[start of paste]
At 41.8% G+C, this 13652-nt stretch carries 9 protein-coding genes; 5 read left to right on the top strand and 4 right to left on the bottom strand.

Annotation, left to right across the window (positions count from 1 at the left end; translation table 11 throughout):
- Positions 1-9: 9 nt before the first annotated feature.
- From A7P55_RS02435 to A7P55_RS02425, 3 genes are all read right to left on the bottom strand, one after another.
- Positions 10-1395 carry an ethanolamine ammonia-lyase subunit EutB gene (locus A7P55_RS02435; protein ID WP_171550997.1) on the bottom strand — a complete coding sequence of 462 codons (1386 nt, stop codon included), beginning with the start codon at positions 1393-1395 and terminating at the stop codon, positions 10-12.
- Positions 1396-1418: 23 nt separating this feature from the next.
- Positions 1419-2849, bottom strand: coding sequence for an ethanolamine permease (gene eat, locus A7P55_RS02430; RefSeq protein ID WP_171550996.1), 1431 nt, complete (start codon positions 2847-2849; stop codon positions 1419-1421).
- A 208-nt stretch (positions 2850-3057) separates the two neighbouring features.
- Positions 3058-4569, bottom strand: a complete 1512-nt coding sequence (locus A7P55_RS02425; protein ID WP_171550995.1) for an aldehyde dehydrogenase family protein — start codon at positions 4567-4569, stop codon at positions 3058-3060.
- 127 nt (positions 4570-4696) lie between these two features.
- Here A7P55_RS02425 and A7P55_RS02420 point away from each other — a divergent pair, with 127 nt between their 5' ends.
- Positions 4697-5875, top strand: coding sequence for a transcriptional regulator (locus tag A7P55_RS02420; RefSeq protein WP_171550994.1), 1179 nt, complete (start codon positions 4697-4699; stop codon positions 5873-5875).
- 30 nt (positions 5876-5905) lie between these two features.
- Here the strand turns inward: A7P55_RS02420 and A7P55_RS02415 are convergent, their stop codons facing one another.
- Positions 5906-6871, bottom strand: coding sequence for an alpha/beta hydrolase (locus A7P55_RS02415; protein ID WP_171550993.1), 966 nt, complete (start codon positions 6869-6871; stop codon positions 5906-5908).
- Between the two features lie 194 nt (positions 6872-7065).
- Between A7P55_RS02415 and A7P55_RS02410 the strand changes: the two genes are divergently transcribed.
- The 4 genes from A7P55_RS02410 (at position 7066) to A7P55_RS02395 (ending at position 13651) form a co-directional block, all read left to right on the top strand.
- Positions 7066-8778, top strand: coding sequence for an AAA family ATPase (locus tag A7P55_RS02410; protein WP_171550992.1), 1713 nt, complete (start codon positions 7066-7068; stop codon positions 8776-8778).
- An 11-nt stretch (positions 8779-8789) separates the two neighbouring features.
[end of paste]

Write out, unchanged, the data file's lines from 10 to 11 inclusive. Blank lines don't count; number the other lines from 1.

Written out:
- 127 nt (positions 4570-4696) lie between these two features.
- Here A7P55_RS02425 and A7P55_RS02420 point away from each other — a divergent pair, with 127 nt between their 5' ends.